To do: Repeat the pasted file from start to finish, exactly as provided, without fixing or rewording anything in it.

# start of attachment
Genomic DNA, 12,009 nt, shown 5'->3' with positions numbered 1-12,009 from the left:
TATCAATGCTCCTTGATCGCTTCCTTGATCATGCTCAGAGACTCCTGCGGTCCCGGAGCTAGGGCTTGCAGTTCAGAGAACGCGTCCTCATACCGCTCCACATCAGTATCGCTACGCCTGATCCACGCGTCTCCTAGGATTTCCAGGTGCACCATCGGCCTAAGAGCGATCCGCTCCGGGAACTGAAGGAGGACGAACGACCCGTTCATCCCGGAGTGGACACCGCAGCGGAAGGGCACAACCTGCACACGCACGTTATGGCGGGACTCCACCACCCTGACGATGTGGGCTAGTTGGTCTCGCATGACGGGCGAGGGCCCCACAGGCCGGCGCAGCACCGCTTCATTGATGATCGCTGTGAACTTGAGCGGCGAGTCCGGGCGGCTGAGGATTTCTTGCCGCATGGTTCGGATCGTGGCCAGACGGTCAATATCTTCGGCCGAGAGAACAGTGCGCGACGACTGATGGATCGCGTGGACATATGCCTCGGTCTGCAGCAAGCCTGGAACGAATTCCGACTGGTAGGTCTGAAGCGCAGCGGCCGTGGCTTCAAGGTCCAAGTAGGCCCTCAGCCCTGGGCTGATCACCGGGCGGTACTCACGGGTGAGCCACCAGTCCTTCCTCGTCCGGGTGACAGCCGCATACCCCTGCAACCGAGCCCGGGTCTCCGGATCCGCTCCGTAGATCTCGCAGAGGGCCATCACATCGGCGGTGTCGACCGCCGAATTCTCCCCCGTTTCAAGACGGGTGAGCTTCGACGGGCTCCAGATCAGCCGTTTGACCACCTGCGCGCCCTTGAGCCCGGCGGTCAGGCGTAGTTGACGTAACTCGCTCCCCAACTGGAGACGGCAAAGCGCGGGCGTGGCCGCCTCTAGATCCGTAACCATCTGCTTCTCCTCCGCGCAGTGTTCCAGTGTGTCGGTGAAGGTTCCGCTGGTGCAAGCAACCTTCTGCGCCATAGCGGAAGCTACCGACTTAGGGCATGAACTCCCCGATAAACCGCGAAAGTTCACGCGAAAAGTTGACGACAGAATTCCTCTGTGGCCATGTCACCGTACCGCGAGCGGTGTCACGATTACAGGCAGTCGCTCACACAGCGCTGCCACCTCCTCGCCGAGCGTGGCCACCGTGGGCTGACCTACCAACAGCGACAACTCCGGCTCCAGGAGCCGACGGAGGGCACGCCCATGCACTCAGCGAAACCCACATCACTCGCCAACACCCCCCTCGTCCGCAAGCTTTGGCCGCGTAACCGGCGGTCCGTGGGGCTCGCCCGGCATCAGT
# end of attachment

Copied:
Genomic DNA, 12,009 nt, shown 5'->3' with positions numbered 1-12,009 from the left:
TATCAATGCTCCTTGATCGCTTCCTTGATCATGCTCAGAGACTCCTGCGGTCCCGGAGCTAGGGCTTGCAGTTCAGAGAACGCGTCCTCATACCGCTCCACATCAGTATCGCTACGCCTGATCCACGCGTCTCCTAGGATTTCCAGGTGCACCATCGGCCTAAGAGCGATCCGCTCCGGGAACTGAAGGAGGACGAACGACCCGTTCATCCCGGAGTGGACACCGCAGCGGAAGGGCACAACCTGCACACGCACGTTATGGCGGGACTCCACCACCCTGACGATGTGGGCTAGTTGGTCTCGCATGACGGGCGAGGGCCCCACAGGCCGGCGCAGCACCGCTTCATTGATGATCGCTGTGAACTTGAGCGGCGAGTCCGGGCGGCTGAGGATTTCTTGCCGCATGGTTCGGATCGTGGCCAGACGGTCAATATCTTCGGCCGAGAGAACAGTGCGCGACGACTGATGGATCGCGTGGACATATGCCTCGGTCTGCAGCAAGCCTGGAACGAATTCCGACTGGTAGGTCTGAAGCGCAGCGGCCGTGGCTTCAAGGTCCAAGTAGGCCCTCAGCCCTGGGCTGATCACCGGGCGGTACTCACGGGTGAGCCACCAGTCCTTCCTCGTCCGGGTGACAGCCGCATACCCCTGCAACCGAGCCCGGGTCTCCGGATCCGCTCCGTAGATCTCGCAGAGGGCCATCACATCGGCGGTGTCGACCGCCGAATTCTCCCCCGTTTCAAGACGGGTGAGCTTCGACGGGCTCCAGATCAGCCGTTTGACCACCTGCGCGCCCTTGAGCCCGGCGGTCAGGCGTAGTTGACGTAACTCGCTCCCCAACTGGAGACGGCAAAGCGCGGGCGTGGCCGCCTCTAGATCCGTAACCATCTGCTTCTCCTCCGCGCAGTGTTCCAGTGTGTCGGTGAAGGTTCCGCTGGTGCAAGCAACCTTCTGCGCCATAGCGGAAGCTACCGACTTAGGGCATGAACTCCCCGATAAACCGCGAAAGTTCACGCGAAAAGTTGACGACAGAATTCCTCTGTGGCCATGTCACCGTACCGCGAGCGGTGTCACGATTACAGGCAGTCGCTCACACAGCGCTGCCACCTCCTCGCCGAGCGTGGCCACCGTGGGCTGACCTACCAACAGCGACAACTCCGGCTCCAGGAGCCGACGGAGGGCACGCCCATGCACTCAGCGAAACCCACATCACTCGCCAACACCCCCCTCGTCCGCAAGCTTTGGCCGCGTAACCGGCGGTCCGTGGGGCTCGCCCGGCATCAGT